Perhaps the most eloquent symptom that the prevailing attitude is a Colbertist one is the rising, almost obsessive preoccupation with “rights.” (I am using quotation marks to suggest that the word is misused, but in the present article we need not worry about which is the proper usage and why). To secure recognition of a “right” is to ensure that an act or a state of affairs is publicly acknowledged to be on the baseline, and needs no special justification; being on the baseline also means that it must not be challenged or attacked, and that it deserves protection. However, to seek such recognition for certain acts is to admit, at least implicitly, that all other acts not covered by “rights” are not on the baseline, do not deserve the same status and the same protection, and may have to be justified on a case-by-case basis. The insistence on “rights” marks the rejection of the Smithian baseline, and the opposition between it and the Colbertist one.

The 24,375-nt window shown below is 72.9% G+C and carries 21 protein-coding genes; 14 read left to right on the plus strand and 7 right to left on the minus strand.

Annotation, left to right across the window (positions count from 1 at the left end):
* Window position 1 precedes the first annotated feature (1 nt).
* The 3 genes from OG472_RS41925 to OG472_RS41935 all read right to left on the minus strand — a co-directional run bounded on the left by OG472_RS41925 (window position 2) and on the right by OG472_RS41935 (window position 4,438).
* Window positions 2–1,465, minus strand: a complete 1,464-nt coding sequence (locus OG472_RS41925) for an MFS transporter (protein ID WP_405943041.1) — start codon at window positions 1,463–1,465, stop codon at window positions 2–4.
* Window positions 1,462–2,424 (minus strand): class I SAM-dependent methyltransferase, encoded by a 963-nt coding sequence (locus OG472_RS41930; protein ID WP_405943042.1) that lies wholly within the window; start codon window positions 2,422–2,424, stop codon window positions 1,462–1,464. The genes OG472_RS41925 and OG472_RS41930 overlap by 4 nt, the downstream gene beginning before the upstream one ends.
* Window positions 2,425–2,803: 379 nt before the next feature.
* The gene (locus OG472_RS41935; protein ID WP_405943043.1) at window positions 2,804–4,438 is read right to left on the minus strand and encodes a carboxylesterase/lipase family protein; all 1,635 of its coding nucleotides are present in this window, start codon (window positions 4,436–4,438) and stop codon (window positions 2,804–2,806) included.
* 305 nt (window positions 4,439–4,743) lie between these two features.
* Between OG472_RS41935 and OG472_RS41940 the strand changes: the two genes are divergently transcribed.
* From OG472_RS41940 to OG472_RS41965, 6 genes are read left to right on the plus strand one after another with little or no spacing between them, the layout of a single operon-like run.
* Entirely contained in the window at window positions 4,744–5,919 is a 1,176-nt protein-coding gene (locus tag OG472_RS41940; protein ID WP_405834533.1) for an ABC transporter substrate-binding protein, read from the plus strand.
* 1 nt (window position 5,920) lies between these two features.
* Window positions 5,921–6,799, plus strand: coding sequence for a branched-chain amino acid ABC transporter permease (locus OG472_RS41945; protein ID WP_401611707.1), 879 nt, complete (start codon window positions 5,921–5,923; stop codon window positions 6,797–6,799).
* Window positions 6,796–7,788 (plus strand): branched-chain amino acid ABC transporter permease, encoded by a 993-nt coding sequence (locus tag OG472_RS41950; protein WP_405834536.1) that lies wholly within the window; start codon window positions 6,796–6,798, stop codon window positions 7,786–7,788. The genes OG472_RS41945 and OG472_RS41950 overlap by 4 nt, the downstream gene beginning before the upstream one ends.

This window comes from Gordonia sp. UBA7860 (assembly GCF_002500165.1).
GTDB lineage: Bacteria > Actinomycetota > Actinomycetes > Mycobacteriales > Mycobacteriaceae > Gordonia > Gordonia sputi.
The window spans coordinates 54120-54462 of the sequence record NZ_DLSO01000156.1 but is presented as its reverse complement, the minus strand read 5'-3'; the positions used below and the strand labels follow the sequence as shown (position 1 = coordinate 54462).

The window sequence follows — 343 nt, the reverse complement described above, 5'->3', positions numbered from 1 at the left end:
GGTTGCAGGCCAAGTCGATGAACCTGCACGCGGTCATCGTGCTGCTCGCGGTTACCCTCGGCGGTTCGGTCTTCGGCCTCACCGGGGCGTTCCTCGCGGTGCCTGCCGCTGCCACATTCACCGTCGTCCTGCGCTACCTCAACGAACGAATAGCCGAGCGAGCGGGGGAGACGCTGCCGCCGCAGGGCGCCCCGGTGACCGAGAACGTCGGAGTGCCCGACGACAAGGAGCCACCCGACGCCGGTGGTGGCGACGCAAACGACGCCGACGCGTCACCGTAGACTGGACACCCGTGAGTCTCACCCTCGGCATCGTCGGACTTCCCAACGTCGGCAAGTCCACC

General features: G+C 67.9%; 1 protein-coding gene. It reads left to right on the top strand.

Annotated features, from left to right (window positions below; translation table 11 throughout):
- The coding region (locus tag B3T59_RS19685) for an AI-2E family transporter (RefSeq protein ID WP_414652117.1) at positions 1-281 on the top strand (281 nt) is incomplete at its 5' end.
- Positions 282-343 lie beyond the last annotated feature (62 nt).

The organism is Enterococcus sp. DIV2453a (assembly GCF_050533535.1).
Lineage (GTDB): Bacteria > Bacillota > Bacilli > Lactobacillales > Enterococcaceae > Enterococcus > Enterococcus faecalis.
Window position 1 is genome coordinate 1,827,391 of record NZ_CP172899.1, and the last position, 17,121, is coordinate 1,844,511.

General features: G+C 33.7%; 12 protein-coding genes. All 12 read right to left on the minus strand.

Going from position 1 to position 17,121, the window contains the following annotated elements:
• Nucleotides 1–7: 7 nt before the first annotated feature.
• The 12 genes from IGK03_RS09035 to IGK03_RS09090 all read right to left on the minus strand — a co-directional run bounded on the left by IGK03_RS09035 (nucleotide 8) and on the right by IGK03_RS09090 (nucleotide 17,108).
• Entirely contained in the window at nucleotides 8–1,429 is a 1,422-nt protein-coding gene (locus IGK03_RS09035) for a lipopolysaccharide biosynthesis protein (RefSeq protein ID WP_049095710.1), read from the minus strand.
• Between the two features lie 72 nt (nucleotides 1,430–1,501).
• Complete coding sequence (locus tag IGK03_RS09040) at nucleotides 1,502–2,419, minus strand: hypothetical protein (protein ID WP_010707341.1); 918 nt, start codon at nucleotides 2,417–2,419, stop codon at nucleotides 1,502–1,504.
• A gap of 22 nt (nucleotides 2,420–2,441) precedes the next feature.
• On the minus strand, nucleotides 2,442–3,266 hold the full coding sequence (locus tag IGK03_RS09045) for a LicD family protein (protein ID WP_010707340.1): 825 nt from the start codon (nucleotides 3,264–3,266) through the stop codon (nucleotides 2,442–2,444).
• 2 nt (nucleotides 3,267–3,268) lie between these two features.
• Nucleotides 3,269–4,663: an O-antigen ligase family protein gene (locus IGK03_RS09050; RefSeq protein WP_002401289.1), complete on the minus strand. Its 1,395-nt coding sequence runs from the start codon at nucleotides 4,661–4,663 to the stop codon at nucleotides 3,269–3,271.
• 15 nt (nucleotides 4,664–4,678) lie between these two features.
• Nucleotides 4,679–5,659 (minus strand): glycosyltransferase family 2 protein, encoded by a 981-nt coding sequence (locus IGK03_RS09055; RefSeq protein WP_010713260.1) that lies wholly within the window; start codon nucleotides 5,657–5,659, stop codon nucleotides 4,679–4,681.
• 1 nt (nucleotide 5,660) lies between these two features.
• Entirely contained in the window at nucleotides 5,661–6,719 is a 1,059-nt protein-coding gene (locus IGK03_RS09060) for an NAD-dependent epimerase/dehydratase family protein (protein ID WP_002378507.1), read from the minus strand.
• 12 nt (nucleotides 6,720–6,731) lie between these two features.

Let us conclude by warning against the belief, contradicted by historical evidence as often as it is supported by it, that some states of mind and some organizing principles of society ultimately prevail over others because they are more efficient, more in harmony with man’s natural aspirations. Trying to predict the victor in the contest between Adam Smith and Colbert, or the future course of the European Union, or indeed of any human community, on the ground of such beliefs has no more chance of pitting the mark than any other exercise in wishful thinking.